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A relational database isn’t called so because of how it relates to other tables.  It is called so because it is based upon set theory.  It is centered around the mathematical term relation which emphasizes how things should be grouped (or set) together.  A relational table has like items, that’s all.  This is why you can’t add an order to a view or a derived table.  The concept of ordering is in direct contrast to the relation concept.

For example, think of how you would order your family members.  For me, I would order myself first.  I would place myself first in order of importance.  Mother might wrinkle her nose at this.  Brother might disagree and want to fight me over it.  Father might wait and see how the fight turns out and laugh at us on the lawn, two middle aged guys fighting over who should come first. 

There is no ‘first’ in relation.  We are all equal.  Even if your mother likes putting her flowers in a toilet in her front lawn, you aren’t better than her.  You should still call her every week and ask how they are growing.

However, you can take the group, query a common value and order the result.  Everyone would agree that if we ordered my family in descending order by birth date that I would come first.  No one can argue that.  I’m definitely first there.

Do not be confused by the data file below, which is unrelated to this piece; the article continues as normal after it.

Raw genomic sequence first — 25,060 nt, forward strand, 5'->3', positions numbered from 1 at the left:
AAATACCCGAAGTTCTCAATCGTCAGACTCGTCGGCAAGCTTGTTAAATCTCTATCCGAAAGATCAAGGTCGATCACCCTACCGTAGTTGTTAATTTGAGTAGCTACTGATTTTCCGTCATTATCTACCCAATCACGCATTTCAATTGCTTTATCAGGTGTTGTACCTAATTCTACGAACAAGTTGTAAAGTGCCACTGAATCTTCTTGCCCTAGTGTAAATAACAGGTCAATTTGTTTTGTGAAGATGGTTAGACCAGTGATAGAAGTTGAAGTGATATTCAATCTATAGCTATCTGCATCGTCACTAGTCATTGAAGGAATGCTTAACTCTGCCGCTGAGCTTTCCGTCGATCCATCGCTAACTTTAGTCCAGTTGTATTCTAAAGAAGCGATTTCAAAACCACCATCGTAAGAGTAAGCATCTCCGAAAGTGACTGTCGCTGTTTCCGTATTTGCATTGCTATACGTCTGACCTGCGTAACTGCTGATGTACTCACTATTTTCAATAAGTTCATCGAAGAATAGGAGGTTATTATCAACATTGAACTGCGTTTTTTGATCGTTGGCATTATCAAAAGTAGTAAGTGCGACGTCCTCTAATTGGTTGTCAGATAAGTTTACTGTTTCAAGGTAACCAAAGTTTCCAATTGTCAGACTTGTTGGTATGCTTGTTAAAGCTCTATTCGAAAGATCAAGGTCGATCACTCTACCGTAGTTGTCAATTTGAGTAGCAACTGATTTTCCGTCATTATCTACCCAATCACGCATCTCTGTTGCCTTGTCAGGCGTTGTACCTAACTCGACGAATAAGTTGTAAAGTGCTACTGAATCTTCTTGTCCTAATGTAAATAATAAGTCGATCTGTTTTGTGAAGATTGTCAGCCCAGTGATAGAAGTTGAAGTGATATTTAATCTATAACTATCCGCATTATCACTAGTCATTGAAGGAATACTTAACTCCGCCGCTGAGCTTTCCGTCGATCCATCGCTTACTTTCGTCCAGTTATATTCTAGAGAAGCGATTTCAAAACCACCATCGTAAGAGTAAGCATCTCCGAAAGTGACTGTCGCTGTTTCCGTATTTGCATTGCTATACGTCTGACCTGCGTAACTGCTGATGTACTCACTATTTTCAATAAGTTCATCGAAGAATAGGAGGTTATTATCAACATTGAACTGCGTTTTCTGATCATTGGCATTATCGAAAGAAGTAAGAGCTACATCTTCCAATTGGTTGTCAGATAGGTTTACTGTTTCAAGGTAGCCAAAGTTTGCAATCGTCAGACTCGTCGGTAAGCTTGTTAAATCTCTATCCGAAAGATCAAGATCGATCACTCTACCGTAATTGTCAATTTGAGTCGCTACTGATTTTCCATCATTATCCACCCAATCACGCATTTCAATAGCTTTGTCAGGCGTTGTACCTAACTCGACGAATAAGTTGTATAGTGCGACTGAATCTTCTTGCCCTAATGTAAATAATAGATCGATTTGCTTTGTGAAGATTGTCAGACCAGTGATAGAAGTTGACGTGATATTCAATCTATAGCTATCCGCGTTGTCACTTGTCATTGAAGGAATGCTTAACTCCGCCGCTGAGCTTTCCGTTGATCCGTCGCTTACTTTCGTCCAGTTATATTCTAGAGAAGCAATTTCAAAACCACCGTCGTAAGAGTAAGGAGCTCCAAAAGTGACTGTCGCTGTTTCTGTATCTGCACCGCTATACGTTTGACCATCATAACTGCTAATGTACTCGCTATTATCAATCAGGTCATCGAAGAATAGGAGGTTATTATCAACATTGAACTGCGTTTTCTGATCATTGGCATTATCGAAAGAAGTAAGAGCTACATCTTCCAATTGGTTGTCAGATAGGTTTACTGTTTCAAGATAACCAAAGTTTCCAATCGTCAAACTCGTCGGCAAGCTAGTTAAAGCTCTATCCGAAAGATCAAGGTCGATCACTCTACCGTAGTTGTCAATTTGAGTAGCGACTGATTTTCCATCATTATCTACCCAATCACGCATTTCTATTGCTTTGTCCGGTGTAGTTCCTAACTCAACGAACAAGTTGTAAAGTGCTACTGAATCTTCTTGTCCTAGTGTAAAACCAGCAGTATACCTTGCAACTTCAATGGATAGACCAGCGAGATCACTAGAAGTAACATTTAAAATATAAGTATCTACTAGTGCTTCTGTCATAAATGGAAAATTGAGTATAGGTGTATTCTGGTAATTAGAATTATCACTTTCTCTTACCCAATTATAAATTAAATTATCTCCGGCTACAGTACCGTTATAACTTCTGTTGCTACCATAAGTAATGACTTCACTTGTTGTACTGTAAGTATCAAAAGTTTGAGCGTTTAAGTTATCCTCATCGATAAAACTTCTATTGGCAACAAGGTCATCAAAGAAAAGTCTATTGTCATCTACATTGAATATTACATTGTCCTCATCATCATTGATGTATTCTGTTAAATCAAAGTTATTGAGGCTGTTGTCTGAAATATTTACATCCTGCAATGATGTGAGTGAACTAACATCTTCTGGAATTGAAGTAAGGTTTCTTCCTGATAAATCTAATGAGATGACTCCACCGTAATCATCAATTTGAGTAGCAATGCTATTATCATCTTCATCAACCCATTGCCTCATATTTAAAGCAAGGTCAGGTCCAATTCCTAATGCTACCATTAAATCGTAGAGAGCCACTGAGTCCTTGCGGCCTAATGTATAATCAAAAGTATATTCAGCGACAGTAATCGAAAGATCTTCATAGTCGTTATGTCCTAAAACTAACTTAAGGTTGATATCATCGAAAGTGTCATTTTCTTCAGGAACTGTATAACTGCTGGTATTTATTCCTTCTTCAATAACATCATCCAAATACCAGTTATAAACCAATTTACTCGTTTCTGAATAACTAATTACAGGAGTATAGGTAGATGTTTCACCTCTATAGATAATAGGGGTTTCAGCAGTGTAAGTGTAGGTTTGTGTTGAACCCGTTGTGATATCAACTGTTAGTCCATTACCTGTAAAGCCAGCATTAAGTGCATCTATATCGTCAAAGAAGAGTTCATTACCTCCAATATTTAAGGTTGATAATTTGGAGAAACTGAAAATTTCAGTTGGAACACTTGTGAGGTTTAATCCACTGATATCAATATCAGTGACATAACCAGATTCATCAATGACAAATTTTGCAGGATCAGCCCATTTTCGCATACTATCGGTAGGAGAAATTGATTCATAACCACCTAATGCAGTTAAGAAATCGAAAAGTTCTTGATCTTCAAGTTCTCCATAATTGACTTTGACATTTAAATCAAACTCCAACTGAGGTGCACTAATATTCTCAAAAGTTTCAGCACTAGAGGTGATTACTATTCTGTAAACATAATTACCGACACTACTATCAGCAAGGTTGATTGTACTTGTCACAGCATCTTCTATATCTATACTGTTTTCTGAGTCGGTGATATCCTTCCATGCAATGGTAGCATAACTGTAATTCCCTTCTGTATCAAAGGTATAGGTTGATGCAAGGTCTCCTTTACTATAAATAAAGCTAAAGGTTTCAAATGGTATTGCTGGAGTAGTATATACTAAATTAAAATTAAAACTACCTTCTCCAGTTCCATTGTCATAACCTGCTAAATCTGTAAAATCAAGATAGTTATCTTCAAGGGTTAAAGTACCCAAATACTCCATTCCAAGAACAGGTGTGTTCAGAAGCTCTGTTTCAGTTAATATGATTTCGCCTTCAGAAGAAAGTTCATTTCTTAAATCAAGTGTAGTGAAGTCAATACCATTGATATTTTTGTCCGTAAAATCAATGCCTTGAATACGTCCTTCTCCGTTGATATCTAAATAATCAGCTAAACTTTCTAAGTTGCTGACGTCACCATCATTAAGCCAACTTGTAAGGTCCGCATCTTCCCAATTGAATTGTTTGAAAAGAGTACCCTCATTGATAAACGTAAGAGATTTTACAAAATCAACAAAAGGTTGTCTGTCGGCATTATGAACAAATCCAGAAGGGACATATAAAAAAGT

This concept is why the engine balks when you attempt to order a view.  A view is a direct representation of the data…data that is organized in groups.  When you select top 100 % …order by 1 you are cheating the system and cheating yourself.  There isn’t any guarantee that it will be ordered because this is not the query giving you an order of the data.  It is a operating as a filter at this point, giving you the top x of data sorted by column 1.  It is saying ‘Well, if column 1 is sorted alphabetically, the top x rows of data are…”

Thanks Itzik for speaking these concepts over and over again to people like me.  i needed to hear it a few times before it sunk in.

Written by matt

June 25, 2011 at 3:41 pm

Posted in Sql Server

Tagged with

linked server alternate setup to sql server

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There are different ways to set up a linked server, but if there is already a connection to a sql server with a linked server it is sometimes not a good idea to mess with the existing one.  Unfortunately you can’t pick Sql Server and add another one.  However you can still use sql server and just pick ‘other data source’ as below:

New Picture (1)

 

This will, of course, require you to reference the linked server name when calling out to your tables and whatnot…so I recommend you GET CLEVER.  A few suggestions:

Pickle Von Corndog 
Badonkadonnk
Ninjastar Dangerrock
Boo Manchu
Watts In A Name
Geez Louise
Dingleberry
Meepmeep
Porkchop
Mr. Pickles
Meatball

Written by matt

March 30, 2011 at 2:41 pm

Posted in Sql Server